Twenty-seven years a dean, loved and respected by his faculty, and known to more farmers in the state of Missouri than any other University member in 1936 — Frederick Blackmar Mumford.
Missouri’s fifth dean was born May 1868 in Moscow, Michigan and was raised on a 400-acre farm. He was interested in an agricultural career, and enrolled at Albion College. After graduation, he became the assistant director of his school’s experiment station while he worked on his master’s degree. In 1895, he was summoned to a professorship at the University of Missouri; going from the foremost agricultural school in the country to a position at a school regarded somewhat as an orphan.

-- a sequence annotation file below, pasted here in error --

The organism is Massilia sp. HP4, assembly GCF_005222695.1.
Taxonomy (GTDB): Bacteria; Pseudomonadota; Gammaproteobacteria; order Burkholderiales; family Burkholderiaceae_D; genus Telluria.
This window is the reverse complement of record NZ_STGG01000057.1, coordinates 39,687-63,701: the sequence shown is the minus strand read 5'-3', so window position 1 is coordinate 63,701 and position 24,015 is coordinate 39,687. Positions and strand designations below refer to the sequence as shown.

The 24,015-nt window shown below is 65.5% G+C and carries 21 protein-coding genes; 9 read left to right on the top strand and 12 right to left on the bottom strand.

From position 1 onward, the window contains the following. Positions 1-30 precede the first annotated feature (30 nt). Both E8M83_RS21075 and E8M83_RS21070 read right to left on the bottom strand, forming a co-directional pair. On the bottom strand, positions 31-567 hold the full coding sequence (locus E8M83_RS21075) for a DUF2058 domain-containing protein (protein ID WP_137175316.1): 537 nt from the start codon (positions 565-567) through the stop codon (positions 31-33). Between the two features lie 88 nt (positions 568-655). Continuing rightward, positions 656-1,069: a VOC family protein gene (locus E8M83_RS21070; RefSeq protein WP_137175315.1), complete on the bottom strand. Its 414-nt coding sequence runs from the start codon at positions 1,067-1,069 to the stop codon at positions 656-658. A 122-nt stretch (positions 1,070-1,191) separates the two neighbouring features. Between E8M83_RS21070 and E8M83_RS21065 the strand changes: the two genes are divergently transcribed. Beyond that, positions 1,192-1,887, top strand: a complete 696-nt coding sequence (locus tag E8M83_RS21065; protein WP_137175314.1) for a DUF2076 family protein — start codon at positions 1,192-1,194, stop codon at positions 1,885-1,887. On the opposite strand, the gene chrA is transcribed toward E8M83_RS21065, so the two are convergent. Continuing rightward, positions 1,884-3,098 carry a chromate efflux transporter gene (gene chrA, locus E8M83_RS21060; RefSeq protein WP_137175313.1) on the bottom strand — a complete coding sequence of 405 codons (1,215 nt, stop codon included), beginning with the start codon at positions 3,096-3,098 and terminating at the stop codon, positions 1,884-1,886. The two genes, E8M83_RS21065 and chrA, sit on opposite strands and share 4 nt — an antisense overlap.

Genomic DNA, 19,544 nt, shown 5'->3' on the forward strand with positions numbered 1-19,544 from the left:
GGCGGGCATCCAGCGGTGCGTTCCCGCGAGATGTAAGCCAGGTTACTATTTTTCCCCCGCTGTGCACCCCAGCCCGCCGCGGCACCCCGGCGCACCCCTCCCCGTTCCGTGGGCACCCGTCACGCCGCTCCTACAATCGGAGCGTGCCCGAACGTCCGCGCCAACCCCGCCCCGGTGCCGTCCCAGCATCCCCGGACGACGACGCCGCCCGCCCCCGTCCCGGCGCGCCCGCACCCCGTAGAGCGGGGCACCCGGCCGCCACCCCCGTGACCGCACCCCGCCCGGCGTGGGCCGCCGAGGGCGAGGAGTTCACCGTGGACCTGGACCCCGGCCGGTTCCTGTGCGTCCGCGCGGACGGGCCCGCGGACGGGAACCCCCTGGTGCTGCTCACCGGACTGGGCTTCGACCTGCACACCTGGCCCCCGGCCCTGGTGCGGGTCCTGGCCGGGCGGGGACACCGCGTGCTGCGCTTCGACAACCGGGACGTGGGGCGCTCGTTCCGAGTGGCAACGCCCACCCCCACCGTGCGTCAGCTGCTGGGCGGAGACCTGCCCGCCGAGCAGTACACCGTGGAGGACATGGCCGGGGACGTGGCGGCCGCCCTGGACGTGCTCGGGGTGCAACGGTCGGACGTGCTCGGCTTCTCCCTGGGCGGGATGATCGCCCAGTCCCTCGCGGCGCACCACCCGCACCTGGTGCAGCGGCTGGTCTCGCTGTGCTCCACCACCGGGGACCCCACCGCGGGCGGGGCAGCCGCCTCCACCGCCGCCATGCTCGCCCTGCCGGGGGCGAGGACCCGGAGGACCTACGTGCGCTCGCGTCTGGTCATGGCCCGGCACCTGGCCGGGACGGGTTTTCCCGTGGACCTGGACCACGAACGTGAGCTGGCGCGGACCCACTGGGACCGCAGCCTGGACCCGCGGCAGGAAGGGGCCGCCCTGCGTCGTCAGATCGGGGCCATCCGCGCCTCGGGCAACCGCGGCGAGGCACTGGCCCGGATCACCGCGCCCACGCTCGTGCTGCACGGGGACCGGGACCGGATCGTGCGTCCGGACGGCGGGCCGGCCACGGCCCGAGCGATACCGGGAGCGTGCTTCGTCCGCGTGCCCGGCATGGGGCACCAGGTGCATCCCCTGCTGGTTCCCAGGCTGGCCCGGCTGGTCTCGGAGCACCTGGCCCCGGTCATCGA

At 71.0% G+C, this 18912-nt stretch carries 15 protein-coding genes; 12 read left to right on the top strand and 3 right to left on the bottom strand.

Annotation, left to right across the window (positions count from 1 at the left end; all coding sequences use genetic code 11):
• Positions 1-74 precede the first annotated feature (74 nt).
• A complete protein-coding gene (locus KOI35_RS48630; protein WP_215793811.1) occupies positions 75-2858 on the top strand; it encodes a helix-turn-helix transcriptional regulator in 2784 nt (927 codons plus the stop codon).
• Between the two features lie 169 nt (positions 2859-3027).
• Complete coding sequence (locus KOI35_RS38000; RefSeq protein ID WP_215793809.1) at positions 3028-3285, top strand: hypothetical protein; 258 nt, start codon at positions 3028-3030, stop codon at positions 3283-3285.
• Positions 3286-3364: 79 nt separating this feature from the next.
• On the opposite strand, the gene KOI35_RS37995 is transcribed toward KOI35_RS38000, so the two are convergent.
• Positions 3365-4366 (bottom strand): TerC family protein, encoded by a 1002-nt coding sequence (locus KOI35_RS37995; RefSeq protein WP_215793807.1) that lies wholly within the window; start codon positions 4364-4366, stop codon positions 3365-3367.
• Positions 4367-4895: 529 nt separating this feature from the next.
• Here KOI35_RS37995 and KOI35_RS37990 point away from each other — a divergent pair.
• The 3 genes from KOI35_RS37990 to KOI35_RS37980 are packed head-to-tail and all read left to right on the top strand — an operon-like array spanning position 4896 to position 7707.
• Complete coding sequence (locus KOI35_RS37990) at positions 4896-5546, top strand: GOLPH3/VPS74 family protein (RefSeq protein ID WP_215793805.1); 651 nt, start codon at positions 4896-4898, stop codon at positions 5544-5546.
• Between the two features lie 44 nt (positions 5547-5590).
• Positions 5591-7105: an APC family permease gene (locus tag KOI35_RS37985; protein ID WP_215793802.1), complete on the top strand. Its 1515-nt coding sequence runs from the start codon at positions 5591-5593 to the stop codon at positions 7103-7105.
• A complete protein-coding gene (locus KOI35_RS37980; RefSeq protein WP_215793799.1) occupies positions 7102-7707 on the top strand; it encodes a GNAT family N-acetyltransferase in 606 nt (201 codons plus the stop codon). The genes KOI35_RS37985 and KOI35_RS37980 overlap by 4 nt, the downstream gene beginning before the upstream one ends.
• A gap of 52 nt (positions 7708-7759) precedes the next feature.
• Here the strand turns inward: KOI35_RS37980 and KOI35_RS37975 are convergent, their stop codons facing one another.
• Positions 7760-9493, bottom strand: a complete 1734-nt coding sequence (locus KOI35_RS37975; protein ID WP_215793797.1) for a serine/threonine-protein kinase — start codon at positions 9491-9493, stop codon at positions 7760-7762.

Mumford was the College of Agriculture’s acting dean from 1903 to 1905 and in 1909 he formally became dean as well as the director of the Experiment Station. More than once the USDA publicly stated that more and better work was done in Missouri than at any other experiment station.
He began his work with the farmers by attending the farmers’ institutes, the accepted method of spreading agriculture knowledge in the 1890s. In 1913, he established the Extension Service with two county agents. By 1936 that number had increased to 250.
Mumford served on the State Board of Agriculture and for 16 years as chair of the Executive Committee of the Association of Land Grant Colleges